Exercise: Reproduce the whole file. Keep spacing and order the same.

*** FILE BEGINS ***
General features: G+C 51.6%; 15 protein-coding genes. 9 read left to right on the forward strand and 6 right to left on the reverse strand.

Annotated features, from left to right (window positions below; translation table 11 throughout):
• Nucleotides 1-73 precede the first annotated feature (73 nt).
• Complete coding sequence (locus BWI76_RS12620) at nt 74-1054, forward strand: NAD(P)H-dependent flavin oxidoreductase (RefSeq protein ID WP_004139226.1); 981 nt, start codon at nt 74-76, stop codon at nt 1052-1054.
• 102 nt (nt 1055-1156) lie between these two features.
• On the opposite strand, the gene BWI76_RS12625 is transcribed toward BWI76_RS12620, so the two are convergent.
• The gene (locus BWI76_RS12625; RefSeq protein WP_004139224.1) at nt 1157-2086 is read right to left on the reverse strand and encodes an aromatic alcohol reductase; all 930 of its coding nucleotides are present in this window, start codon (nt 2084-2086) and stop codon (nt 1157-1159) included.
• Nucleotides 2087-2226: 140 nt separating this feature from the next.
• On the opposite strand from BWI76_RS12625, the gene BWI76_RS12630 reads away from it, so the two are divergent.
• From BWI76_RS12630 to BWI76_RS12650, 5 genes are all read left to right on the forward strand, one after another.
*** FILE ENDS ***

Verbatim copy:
General features: G+C 51.6%; 15 protein-coding genes. 9 read left to right on the forward strand and 6 right to left on the reverse strand.

Annotated features, from left to right (window positions below; translation table 11 throughout):
• Nucleotides 1-73 precede the first annotated feature (73 nt).
• Complete coding sequence (locus BWI76_RS12620) at nt 74-1054, forward strand: NAD(P)H-dependent flavin oxidoreductase (RefSeq protein ID WP_004139226.1); 981 nt, start codon at nt 74-76, stop codon at nt 1052-1054.
• 102 nt (nt 1055-1156) lie between these two features.
• On the opposite strand, the gene BWI76_RS12625 is transcribed toward BWI76_RS12620, so the two are convergent.
• The gene (locus BWI76_RS12625; RefSeq protein WP_004139224.1) at nt 1157-2086 is read right to left on the reverse strand and encodes an aromatic alcohol reductase; all 930 of its coding nucleotides are present in this window, start codon (nt 2084-2086) and stop codon (nt 1157-1159) included.
• Nucleotides 2087-2226: 140 nt separating this feature from the next.
• On the opposite strand from BWI76_RS12625, the gene BWI76_RS12630 reads away from it, so the two are divergent.
• From BWI76_RS12630 to BWI76_RS12650, 5 genes are all read left to right on the forward strand, one after another.